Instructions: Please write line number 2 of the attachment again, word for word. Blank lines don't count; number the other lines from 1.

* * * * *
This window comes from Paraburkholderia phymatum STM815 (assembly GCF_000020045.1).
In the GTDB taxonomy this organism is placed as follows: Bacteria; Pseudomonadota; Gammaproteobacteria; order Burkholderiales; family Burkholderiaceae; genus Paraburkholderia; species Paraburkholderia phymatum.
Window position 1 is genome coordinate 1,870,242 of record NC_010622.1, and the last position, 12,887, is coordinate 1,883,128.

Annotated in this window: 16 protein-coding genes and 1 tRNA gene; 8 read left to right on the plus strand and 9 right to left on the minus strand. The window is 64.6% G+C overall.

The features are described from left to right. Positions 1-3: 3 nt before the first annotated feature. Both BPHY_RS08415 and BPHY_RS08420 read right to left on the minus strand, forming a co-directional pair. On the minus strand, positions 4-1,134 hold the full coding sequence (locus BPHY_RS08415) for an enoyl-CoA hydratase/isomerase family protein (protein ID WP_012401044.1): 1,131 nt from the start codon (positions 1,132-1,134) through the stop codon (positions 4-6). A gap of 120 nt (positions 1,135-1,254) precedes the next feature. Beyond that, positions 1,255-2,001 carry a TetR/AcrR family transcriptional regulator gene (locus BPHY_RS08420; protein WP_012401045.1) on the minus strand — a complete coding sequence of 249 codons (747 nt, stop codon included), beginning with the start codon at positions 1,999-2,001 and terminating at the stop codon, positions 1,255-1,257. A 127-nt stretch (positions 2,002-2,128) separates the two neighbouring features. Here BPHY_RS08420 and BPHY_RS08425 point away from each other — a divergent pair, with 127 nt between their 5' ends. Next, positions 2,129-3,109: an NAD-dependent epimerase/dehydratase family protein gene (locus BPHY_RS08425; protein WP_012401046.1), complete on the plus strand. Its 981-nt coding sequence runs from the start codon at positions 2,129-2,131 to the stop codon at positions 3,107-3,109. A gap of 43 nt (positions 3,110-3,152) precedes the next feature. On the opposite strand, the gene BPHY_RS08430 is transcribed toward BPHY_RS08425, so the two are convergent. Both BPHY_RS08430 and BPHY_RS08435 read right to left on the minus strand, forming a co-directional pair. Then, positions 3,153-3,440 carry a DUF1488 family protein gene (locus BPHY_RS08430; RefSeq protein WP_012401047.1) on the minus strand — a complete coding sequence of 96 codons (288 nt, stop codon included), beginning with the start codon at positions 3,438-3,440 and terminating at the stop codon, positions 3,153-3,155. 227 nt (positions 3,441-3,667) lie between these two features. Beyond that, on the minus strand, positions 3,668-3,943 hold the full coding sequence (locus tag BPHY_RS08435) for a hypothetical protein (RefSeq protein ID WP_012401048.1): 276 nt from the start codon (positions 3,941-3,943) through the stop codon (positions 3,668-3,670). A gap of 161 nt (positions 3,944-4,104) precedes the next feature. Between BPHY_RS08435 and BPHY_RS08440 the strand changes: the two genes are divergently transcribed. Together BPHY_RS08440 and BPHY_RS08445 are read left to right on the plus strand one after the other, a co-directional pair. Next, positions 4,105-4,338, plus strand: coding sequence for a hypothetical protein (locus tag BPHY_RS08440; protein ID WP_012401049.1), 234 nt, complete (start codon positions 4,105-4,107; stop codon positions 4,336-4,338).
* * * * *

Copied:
In the GTDB taxonomy this organism is placed as follows: Bacteria; Pseudomonadota; Gammaproteobacteria; order Burkholderiales; family Burkholderiaceae; genus Paraburkholderia; species Paraburkholderia phymatum.